OSLO (Reuters) - The world can still agree a robust U.N. climate deal in Copenhagen in December and will miss a unique opportunity by delaying talks into 2010, the senior U.N. climate official said on Wednesday.
In the United States, a U.S. Senate committee continues hearings on a bill to cut U.S. greenhouse gas emissions. But hopes have faded that any U.S. laws will be in place before the 190-nation talks in Denmark on December7-18.
“Time is running out,” Yvo de Boer, head of the U.N. Climate Change Secretariat, told a telephone news conference.
The U.N. talks were launched in 2007 and the last set before Copenhagen is set for Barcelona, Spain, next week.
Rejecting suggestions that big decisions might have to be delayed into 2010, Yvo de Boer said Copenhagen was a “unique window of opportunity” for a deal including deep cuts in greenhouse gas emissions by rich nations.
He said that only details should be left for 2010.
“I believe that Copenhagen can and must agree the political essentials” for a long-term response to global warming, he said.
“What has to be absolutely clear is that we do not have another year to sit on our hands until Mexico,” where the next annual U.N. talks are due after Copenhagen.
Rich and poor nations are deadlocked about how to share out the burden of curbing emissions and aid to fund a deal. Some nations say more tough negotiations are likely in 2010 if Copenhagen ends with only a non-binding political deal.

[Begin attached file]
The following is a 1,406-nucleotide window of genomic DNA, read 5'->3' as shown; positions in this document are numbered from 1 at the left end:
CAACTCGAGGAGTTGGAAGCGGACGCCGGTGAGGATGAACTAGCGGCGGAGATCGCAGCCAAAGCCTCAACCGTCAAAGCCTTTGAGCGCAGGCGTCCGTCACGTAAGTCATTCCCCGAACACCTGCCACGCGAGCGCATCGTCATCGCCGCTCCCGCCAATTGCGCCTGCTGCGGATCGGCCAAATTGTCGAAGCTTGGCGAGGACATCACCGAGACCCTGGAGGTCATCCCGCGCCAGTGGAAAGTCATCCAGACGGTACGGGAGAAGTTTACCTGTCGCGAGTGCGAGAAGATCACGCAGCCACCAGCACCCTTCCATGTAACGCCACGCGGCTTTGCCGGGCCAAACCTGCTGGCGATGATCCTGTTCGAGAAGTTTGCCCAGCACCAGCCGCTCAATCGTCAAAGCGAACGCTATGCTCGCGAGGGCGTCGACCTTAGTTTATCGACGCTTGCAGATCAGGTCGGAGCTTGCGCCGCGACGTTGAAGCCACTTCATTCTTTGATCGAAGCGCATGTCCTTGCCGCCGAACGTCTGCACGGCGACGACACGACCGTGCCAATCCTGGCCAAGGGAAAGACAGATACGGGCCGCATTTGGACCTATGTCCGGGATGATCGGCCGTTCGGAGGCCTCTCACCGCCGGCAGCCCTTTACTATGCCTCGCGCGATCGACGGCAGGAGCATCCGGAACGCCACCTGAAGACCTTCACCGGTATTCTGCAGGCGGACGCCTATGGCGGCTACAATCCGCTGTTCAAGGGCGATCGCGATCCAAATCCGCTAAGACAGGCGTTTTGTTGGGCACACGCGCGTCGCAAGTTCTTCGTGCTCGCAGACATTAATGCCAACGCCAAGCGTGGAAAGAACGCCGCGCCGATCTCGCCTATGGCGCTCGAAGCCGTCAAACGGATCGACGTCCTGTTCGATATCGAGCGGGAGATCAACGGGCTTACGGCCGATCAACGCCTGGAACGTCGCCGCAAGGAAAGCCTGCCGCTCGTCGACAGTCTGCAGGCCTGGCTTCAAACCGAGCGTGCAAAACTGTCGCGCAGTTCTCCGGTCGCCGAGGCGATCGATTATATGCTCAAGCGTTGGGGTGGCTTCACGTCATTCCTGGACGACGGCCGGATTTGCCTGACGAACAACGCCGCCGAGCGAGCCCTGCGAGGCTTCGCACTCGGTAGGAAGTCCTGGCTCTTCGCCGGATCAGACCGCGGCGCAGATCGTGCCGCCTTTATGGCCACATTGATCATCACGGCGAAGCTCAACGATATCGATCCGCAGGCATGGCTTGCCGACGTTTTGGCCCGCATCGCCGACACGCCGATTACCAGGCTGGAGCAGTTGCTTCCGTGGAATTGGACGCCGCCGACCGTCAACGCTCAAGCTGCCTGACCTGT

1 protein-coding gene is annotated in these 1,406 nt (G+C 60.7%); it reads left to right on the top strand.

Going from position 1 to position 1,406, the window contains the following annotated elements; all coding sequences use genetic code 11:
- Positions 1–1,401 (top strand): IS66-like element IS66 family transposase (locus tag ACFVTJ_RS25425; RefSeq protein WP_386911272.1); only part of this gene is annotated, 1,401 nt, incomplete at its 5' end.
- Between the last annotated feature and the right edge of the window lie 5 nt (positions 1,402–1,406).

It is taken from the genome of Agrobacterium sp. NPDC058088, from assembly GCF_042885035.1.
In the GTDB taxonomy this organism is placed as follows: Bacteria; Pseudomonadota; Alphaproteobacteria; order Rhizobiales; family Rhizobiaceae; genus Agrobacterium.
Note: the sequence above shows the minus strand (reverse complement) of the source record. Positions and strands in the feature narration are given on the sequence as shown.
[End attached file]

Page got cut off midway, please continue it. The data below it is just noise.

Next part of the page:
In Shanghai, U.S. Special Envoy for Climate Change Todd Stern said the United States did not expect to reach an agreement on global warming with China during President Barack Obama’s visit to Beijing next month.
“I don’t think we are getting any agreement per se,” Stern said.
A deal between the China and the United States -- the biggest emitters accounting for about 40 percent of greenhouse gases -- could help unlock a Copenhagen accord.
“Copenhagen can be a success,” he said. “There’s a deal to be had, but it doesn’t mean we can get it.”
The U.S. Senate’s problems in passing legislation were evident on Tuesday when a leading Democrat expressed concerns about a goal of cutting carbon dioxide emissions by 20 percent from 2005 levels by 2020, a cut of about 7 percent below 1990 levels.
“I have serious reservations (about) the depth of the reduction target,” said Max Baucus, of Montana.
Republicans portrayed the legislation as a complicated plan that would be tantamount to a job-killing tax hike.
Developing countries led by China and India want the rich to cut emissions by at least 40 percent below 1990 levels by 2020 -- far deeper than cuts considered by the Senate -- to avoid the worst of droughts, floods, wildfires, and rising seas.
De Boer said Copenhagen has to agree deep cuts in emissions by each developed nation, actions for developing nations to start slowing the rise of their emissions, aid and technology to help the poor, and a system to govern finances.
In Canberra, Australia stepped up lobbying for Copenhagen. Prime Minister Kevin Rudd agreed to join a group of leaders who will act as friends of Danish Prime Minister Lars Lokke Rasmussen to help promote the talks.
Additional reporting by Richard Cowan in Washington, Rujun Shen and David Stanway in Shanghai and James Grubel in Canberra; Editing by Angus MacSwan
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